Research output: Contribution to journalArticle

Rajiah, Prabhakar ; Ciancibello, Leslie ; Novak, Ronald ; Sposato, Jennifer ; Landeras, Luis ; Gilkeson, Robert. / Ultra-low dose contrast CT pulmonary angiography in oncology patients using a high-pitch helical dual-source technology. In: Diagnostic and interventional radiology (Ankara, Turkey). 2019 ; Vol. 25, No. 3. pp. 195-203.
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abstract = "PURPOSE: We aimed to determine if the image quality and vascular enhancement are preserved in computed tomography pulmonary angiography (CTPA) studies performed with ultra-low contrast and optimized radiation dose using high-pitch helical mode of a second generation dual source scanner. METHODS: We retrospectively evaluated oncology patients who had CTPA on a 128-slice dual-source scanner, with a high-pitch helical mode (3.0), following injection of 30 mL of Ioversal at 4 mL/s with body mass index (BMI) dependent tube potential (80-120 kVp) and current (130-150 mAs). Attenuation, noise, and signal-to-noise ratio (SNR) were measured in multiple pulmonary arteries. Three independent readers graded the images on a 5-point Likert scale for central vascular enhancement (CVE), peripheral vascular enhancement (PVE), and overall quality. RESULTS: There were 50 males and 101 females in our study. BMI ranged from 13 to 38 kg/m2 (22.8±4.4 kg/m2). Pulmonary embolism was present in 29 patients (18.9{\%}). Contrast enhancement and SNR were excellent in all the pulmonary arteries (395.3±131.1 and 18.3±5.7, respectively). Image quality was considered excellent by all the readers, with average reader scores near the highest possible score of 5.0 (CVE, 4.83±0.48; PVE, 4.68±0.65; noise/quality, 4.78±0.47). The average radiation dose length product (DLP) was 161±60 mGy.cm. CONCLUSION: Using a helical high-pitch acquisition technique, CTPA images of excellent diagnostic quality, including visualization of peripheral segmental/sub-segmental branches can be obtained using an ultra-low dose of iodinated contrast and low radiation dose.",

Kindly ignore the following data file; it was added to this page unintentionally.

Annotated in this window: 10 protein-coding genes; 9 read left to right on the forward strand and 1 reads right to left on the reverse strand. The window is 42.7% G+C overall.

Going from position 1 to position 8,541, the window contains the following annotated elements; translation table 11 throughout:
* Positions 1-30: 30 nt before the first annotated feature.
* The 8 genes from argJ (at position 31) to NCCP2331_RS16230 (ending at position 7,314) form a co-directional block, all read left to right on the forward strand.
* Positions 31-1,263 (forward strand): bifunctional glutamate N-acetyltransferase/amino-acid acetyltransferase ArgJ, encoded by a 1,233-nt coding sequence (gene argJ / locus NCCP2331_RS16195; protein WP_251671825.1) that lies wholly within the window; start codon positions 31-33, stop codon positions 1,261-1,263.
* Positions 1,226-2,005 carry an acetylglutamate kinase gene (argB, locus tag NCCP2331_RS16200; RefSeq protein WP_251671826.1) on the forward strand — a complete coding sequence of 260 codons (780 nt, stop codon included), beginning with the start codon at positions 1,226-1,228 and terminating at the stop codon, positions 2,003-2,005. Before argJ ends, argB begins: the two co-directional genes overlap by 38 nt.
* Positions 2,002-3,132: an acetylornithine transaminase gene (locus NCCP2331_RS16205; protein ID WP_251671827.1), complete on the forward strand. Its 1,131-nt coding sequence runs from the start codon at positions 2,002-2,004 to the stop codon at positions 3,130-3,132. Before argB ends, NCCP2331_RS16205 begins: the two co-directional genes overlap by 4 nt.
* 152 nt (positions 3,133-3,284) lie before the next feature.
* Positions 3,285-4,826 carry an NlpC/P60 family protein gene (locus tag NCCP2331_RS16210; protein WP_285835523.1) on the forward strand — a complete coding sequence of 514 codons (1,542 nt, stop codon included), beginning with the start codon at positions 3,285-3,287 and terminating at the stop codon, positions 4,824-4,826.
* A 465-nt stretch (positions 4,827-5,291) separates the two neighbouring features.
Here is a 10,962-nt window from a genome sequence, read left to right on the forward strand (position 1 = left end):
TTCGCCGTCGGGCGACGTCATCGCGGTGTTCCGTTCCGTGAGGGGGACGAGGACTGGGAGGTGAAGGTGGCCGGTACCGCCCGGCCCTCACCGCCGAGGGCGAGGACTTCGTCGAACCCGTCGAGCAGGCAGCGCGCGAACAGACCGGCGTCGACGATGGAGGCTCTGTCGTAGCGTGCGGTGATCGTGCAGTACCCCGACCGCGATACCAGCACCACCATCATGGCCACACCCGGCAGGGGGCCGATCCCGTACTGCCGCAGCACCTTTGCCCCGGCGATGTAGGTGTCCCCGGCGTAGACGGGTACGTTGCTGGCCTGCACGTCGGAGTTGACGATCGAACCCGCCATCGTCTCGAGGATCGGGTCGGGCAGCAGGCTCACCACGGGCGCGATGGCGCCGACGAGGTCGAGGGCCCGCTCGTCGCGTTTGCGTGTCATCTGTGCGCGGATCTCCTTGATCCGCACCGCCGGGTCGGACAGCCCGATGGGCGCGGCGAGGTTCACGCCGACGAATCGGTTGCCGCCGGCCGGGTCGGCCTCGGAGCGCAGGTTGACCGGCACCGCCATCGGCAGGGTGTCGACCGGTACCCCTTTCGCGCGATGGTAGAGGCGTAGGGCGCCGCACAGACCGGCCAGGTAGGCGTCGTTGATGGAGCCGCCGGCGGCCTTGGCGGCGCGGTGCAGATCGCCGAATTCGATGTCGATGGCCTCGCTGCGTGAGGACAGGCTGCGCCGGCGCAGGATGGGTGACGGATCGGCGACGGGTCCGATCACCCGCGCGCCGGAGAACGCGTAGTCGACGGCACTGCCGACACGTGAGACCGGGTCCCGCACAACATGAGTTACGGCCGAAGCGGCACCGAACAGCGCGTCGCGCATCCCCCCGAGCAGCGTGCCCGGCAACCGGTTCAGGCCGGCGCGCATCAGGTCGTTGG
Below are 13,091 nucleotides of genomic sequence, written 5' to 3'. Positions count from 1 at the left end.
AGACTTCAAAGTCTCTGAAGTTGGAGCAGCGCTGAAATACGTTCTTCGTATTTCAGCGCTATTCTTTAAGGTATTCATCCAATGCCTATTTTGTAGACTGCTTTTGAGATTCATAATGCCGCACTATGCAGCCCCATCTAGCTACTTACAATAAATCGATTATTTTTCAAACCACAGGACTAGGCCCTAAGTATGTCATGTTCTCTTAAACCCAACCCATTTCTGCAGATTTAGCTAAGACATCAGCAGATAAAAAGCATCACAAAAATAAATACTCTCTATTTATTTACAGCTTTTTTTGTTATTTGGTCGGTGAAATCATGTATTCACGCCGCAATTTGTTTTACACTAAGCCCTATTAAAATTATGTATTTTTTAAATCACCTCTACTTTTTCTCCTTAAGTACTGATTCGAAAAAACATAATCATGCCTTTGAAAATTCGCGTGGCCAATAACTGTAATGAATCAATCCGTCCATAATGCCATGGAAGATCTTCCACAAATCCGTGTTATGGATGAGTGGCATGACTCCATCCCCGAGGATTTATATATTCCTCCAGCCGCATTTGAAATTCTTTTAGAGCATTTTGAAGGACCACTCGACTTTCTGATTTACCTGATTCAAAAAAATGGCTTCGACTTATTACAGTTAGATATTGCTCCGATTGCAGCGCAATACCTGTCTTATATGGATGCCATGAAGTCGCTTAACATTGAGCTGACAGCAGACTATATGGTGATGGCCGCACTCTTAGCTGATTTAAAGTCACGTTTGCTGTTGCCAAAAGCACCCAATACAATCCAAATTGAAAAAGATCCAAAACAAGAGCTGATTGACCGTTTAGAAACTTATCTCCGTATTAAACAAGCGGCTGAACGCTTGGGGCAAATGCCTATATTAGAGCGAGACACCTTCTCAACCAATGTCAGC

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AU - Landeras, Luis